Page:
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Showing content with the highest reputation on 03/17/2017 in all areas

  1. 7 points
    EDIT: Slightly modified the colors. EDIT 2: Modified (improved, I hope) colors again.
  2. 4 points
    Think of all the time I'll save by never having to buy toilet paper again!
  3. 4 points
    All done in PDN adapted from a tutorial.
  4. 3 points
    Hello Everyone, I think I will extend the SOTW #164 for another week. So, it is now open for entries until: SOTW #164 - Cubism - 25th March 2017 7 pm (UK) - 3 PM EST Also I'd like to mention here that @Woodsy would like to apologize to everyone for not being able to comment on all your latest images/polls, etc; as he is laid up at the moment and is unable to work at his computer. Get well soon @Woodsy
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  10. 2 points
    My first tut :wink: Be nice? --- Fur over the eyes? --- Plugins needed: - Smudge Want to make a cute monster like this? or or Then this is the tutorial: 1. Choose a color. 2. Pick the PaintbrushTool ( ) and increas the width to something around 85 px. Remember that it has to be AntiAliasing Disabled ( :AntiAliasingOff: ) 3. Draw a form on the paper. I will call this shape for a bean. 4. Select the beanshaped thing with the MagicWand ( ) 5. Then go to Effects > Noise > Add noise ( :AddNoise: ) Intensity: 86 Color Saturation: 0 Coverage: 100 6. Now, go to Layers > Rotate / Zoom :RotateZoom:' Do as the picture says; Zoom: 2.61x - Pan: Drag it so it shows the whole picture... 7. Deselect the bean and go to Effects > Distort > Smudge. Brush: Paintbrush Brush width: 45 Strenght: Something around 7% 8. (Fun part..) Now start dragging some fur to your monster. 9. When you are done it should look something like this: 8. Now you have to draw eyes. Make a new layer ( :AddNewLayer: ). 9. Choose the color white. Then choose the paintbrushtool ( ), Set the width to 50px and :AntiAliasingOn: 10. Then draw two circles beside eachother. 11. Make smaller circles inside the white balls and you are finished! --- Some other results: (Used bevel selection on the eyes on these three to make a more 3D-look) PLEASE POST YOUR OWN RESULTS!
  11. 1 point
    3 words men love to hear - You were right! Changed my plugin to the new one ImAGIF.DLL (Still in Beta?)
  12. 1 point
    Edited your second link Pixey. It had an extra HTTP in it.
  13. 1 point
    Super cute apples, and many congrats on the Galleria promotion!
  14. 1 point
    Dear @Pixey! Congratulations on Galleria promotion.
  15. 1 point
    I've thought about writing a plugin to do that, but haven't gotten around to it. I suggest such a plugin would have ranges for the hue, saturation, and value, and per-component control over how much the values should be concentrated around the center: from being spread equally through the range to being mostly near the original value. The hue range would, of course, have to handle the circular wrap-around. Perhaps there could be a choice of whether the changes are centered at the original value, or only change upward or downward (that might be overkill). The transparency should be preserved, or maybe it could also be randomly alterable. That, too, might be overkill, and would require care not to make an object pixel completely transparent. Each pixel in an object should, I think, have the same modifications, but the modifications should be relative to the pixel's initial color. That would preserve variations within the object. In essence, it would randomly apply the Hue/Saturation Adjustment to each object. There would probably need to be a buffer of flags for whether a particular pixel had been processed, since there's no easy for the fill routine to tell by the state of a pixel whether it had been modified, Maybe I'll try to write such a plugin. If anyone else is interested, they might benefit from my comments about and code from the Average Object Color plugin. Though the code I show is for CodeLab, Visual Studio would be a much better choice. The simplest, and perhaps best, choice is to do most everything in OnSetRenderInfo. The modified version could be created in auxiliary surface. The surface could be initialized to a transparent color (or colors), which would serve as flags for processed pixels (since no pixel within an object is transparent). The Render threads would simply copy the pixels to the dst buffer. A fancier choice is to have an integer buffer the same size as the canvas or selection. As a one-time operation, create numbered images for each object, along with a record for each object which would contain the amount of HSV modifications to apply. Then in OnSetRenderInfo, initialize the modification amounts, and in Render, apply them, using the object-number buffer to identify which object the pixel is in. This allows the fills to be done only once instead of each time a control changes. (In pathological situations, such as a checkerboard of transparent and nontransparent pixels, this could result in quite a large number of object records.) (Humility, plugins can't modify the behavior of the Paint Bucket or any other tool.)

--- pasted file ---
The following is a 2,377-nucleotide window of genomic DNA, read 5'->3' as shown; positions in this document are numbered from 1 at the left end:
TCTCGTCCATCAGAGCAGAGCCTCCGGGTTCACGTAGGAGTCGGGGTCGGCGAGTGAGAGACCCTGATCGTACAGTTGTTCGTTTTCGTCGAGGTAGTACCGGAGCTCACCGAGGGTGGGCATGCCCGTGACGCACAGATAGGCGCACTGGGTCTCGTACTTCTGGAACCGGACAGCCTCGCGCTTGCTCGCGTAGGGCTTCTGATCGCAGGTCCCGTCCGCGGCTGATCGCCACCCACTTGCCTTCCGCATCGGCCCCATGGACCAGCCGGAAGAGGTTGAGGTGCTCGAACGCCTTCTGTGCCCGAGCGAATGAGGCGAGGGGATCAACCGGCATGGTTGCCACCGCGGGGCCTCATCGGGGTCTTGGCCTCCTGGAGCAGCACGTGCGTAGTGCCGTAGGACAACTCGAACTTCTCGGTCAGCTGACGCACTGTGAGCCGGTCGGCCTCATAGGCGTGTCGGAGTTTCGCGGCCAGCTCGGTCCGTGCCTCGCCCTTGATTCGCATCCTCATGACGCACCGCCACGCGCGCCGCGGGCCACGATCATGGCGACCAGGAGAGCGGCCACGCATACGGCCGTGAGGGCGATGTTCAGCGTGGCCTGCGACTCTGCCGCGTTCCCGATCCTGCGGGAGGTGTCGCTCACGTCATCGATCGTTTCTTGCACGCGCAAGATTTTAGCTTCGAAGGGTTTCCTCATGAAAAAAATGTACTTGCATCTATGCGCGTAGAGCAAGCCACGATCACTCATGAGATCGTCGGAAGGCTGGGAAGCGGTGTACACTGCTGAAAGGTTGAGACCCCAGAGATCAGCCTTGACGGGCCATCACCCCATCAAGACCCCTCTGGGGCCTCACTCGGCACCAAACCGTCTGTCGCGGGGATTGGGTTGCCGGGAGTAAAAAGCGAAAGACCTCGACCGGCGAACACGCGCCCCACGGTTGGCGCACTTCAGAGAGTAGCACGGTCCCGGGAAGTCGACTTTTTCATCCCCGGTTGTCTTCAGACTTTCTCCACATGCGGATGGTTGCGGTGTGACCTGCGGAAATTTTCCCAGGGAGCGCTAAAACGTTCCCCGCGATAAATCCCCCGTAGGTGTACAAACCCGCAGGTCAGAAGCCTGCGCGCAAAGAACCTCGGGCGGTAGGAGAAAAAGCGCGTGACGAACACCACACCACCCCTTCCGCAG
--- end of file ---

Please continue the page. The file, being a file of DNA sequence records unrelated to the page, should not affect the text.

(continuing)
16. 1 point